When Jerry Larson realized he wouldn’t still be alive by Thanksgiving, he had an idea. There would be one more special party with his family to celebrate the holiday—it would just be a little early. “He decided that we would have a special, early celebration,” his widow, Joy said. “He told us what he wanted and he made a detailed menu. Even the day before our feast, he was still working on making notes of all the things that we had to have. We went so far as to create a chart, checking off all the elements to remember. Finally as we sat at the table, he looked up and down and said,”Something’s missing.” “What’s missing?” we asked him. “We have the wine, the turkey and the homemade cranberry sauce and the Jell-O.” He paused for a moment or two and finally said “My teeth!” “We all burst into laughter, and of course he did too.”
Jerry Larson was a family man, dreamer, creator and beloved husband to his wife of more than 50 years. “Mr. Larson was such a special person,” says Veronica Wertz of NorthBay Hospice & Bereavement. “We were lucky to have gotten the chance to know him and his family and because of that, we found out what he most wanted before he passed away. It was a visit from his son, Mike, who lives in Michigan but was not able to afford a ticket for a flight to see his father. We were happy that we could help him through our Dream of a Lifetime program.”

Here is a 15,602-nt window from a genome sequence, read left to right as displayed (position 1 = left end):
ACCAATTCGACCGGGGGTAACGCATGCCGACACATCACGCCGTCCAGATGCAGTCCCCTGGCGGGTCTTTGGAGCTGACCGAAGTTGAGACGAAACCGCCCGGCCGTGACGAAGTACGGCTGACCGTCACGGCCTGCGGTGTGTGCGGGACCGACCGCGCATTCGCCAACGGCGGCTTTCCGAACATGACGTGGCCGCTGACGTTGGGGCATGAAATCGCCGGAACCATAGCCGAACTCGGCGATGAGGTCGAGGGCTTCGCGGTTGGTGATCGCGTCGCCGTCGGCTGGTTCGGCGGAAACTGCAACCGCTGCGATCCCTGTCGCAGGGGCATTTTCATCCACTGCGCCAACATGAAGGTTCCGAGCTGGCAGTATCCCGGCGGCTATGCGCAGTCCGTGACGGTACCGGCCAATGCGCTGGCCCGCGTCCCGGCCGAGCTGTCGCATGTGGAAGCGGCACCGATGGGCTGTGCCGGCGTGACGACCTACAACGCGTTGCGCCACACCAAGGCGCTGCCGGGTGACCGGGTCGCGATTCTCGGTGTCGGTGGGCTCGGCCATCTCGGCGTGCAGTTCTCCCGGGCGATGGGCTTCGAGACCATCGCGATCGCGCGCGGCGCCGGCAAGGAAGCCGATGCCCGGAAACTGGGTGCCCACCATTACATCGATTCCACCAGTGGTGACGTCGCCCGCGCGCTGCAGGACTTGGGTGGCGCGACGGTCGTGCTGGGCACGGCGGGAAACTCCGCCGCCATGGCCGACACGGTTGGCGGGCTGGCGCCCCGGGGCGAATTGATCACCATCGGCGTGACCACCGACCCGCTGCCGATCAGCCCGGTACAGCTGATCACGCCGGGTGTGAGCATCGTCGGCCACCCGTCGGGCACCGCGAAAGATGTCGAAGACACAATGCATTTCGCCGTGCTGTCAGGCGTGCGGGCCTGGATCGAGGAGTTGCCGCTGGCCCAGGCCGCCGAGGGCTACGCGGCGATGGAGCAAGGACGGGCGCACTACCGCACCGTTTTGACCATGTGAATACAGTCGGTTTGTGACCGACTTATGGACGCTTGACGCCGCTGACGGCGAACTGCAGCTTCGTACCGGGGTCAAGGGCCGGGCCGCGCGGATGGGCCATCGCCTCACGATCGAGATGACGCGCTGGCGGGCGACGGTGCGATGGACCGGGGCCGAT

Mike Larson, who has cerebral palsy, was able to make that trip and spend time with his father and even help provide care as Jerry’s condition worsened. “Jerry really enjoyed having Mike around,” says Joy.
“Thanks to Dream of a Lifetime, Mike’s presence provided a breath of fresh air during his final weeks. And, added to the loving and helpful care he received from our wonderful hospice nurses, we really have to remember that even though we lost him, all was done to give him comfort and dignity with his family always close by.”
Jerry Larson died from complications of chronic obstructive pulmonary disease on Nov. 10. “I remember it so well,” says Joy. “It was a day like so many others. I was in the kitchen cooking. Jerry was receiving treatments every couple of hours. I went to go give him his treatment and I knew. He was gone.”
Even though she is in a deep stage of grief, Joy doesn’t forget the humorous side of the man she was married to for more than half a century. She keeps a number of his beautiful wood carvings of horses, small musical figures and the whimsical creatures he loved to give to people. His favorite gifts to loved ones and friends were tiny mice.
Of course, she has her very own carved mouse. “I never named it,” she said thoughtfully when asked what she called the irresistibly cute critter. “Now that you’ve mentioned it, I think I’ll call it Jerry.”